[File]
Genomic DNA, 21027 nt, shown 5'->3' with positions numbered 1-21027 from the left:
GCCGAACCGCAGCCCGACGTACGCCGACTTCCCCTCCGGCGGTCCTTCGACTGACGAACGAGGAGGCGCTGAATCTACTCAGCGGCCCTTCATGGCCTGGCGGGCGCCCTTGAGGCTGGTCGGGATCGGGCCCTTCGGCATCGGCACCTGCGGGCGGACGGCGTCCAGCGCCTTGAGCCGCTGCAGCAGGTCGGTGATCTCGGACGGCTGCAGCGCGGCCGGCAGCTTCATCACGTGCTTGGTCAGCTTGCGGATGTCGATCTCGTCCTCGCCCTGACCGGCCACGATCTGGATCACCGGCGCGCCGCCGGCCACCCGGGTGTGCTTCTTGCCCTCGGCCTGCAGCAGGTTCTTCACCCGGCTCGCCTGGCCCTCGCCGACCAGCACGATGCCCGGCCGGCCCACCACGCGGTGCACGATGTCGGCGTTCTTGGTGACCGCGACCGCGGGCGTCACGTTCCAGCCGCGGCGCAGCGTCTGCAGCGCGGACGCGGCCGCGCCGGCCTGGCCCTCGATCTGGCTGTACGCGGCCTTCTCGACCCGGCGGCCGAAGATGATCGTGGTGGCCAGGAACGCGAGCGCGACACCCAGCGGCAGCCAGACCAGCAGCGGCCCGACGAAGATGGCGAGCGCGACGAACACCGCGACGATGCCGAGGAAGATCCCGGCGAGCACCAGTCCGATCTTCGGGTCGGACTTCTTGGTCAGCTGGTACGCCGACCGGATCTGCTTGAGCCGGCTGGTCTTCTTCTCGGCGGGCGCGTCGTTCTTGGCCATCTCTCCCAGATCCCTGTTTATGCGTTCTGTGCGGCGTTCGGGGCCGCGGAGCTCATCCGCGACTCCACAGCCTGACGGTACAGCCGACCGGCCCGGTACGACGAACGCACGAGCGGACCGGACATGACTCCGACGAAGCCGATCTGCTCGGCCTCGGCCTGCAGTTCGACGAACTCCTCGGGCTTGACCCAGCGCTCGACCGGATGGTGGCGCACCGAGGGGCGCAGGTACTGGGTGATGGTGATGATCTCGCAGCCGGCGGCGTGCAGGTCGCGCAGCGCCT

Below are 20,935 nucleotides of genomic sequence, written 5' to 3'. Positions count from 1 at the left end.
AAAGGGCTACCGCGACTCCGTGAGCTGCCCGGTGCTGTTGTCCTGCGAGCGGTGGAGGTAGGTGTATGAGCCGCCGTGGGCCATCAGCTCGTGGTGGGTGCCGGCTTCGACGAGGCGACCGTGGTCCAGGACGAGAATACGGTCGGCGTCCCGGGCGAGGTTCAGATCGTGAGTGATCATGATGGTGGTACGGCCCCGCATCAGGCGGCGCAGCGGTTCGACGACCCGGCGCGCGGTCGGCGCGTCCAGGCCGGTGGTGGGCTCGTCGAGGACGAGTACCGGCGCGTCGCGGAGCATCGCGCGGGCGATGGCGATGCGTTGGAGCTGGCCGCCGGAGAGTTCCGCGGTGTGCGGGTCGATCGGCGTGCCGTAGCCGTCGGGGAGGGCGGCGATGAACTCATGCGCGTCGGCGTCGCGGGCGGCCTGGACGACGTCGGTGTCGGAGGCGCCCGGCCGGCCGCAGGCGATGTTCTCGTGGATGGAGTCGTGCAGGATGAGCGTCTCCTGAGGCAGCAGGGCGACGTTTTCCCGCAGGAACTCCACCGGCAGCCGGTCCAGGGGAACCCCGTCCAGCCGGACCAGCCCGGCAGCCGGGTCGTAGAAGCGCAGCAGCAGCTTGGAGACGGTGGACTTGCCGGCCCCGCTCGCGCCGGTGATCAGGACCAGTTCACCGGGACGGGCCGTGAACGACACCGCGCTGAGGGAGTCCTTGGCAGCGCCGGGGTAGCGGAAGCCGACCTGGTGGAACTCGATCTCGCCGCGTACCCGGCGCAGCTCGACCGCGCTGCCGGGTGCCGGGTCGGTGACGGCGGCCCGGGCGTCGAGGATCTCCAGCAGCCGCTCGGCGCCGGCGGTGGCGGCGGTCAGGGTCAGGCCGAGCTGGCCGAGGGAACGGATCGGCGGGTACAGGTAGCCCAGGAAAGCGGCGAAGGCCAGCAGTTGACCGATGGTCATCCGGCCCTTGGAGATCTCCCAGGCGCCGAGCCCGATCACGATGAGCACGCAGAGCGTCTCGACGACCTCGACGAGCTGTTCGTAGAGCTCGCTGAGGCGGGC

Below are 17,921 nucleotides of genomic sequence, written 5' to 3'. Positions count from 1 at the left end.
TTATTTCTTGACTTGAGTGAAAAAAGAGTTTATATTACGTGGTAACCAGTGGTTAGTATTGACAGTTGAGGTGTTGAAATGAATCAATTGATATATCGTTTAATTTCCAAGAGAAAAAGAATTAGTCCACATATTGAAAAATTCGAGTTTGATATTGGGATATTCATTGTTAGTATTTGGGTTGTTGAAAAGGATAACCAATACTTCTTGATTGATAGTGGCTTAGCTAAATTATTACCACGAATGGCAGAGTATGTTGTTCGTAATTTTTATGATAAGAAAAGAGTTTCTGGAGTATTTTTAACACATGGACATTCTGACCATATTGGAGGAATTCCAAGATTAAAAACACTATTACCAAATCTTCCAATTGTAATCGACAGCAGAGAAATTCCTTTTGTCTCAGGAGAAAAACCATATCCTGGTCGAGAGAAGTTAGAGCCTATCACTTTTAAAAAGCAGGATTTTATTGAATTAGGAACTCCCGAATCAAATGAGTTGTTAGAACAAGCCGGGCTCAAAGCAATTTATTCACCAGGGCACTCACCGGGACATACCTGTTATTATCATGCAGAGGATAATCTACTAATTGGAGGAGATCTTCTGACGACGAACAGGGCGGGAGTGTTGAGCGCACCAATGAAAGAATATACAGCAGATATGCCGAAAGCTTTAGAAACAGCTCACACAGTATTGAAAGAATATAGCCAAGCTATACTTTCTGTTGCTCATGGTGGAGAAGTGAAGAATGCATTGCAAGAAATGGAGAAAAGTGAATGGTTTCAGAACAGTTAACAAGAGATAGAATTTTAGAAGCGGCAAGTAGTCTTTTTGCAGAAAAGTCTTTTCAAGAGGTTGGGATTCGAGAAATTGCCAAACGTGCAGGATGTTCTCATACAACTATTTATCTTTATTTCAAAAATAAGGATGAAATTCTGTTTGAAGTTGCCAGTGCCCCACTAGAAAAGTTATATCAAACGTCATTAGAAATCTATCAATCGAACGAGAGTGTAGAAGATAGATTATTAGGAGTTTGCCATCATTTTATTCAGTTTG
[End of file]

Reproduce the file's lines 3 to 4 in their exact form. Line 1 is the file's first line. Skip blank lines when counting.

Below are 20,935 nucleotides of genomic sequence, written 5' to 3'. Positions count from 1 at the left end.
AAAGGGCTACCGCGACTCCGTGAGCTGCCCGGTGCTGTTGTCCTGCGAGCGGTGGAGGTAGGTGTATGAGCCGCCGTGGGCCATCAGCTCGTGGTGGGTGCCGGCTTCGACGAGGCGACCGTGGTCCAGGACGAGAATACGGTCGGCGTCCCGGGCGAGGTTCAGATCGTGAGTGATCATGATGGTGGTACGGCCCCGCATCAGGCGGCGCAGCGGTTCGACGACCCGGCGCGCGGTCGGCGCGTCCAGGCCGGTGGTGGGCTCGTCGAGGACGAGTACCGGCGCGTCGCGGAGCATCGCGCGGGCGATGGCGATGCGTTGGAGCTGGCCGCCGGAGAGTTCCGCGGTGTGCGGGTCGATCGGCGTGCCGTAGCCGTCGGGGAGGGCGGCGATGAACTCATGCGCGTCGGCGTCGCGGGCGGCCTGGACGACGTCGGTGTCGGAGGCGCCCGGCCGGCCGCAGGCGATGTTCTCGTGGATGGAGTCGTGCAGGATGAGCGTCTCCTGAGGCAGCAGGGCGACGTTTTCCCGCAGGAACTCCACCGGCAGCCGGTCCAGGGGAACCCCGTCCAGCCGGACCAGCCCGGCAGCCGGGTCGTAGAAGCGCAGCAGCAGCTTGGAGACGGTGGACTTGCCGGCCCCGCTCGCGCCGGTGATCAGGACCAGTTCACCGGGACGGGCCGTGAACGACACCGCGCTGAGGGAGTCCTTGGCAGCGCCGGGGTAGCGGAAGCCGACCTGGTGGAACTCGATCTCGCCGCGTACCCGGCGCAGCTCGACCGCGCTGCCGGGTGCCGGGTCGGTGACGGCGGCCCGGGCGTCGAGGATCTCCAGCAGCCGCTCGGCGCCGGCGGTGGCGGCGGTCAGGGTCAGGCCGAGCTGGCCGAGGGAACGGATCGGCGGGTACAGGTAGCCCAGGAAAGCGGCGAAGGCCAGCAGTTGACCGATGGTCATCCGGCCCTTGGAGATCTCCCAGGCGCCGAGCCCGATCACGATGAGCACGCAGAGCGTCTCGACGACCTCGACGAGCTGTTCGTAGAGCTCGCTGAGGCGGGC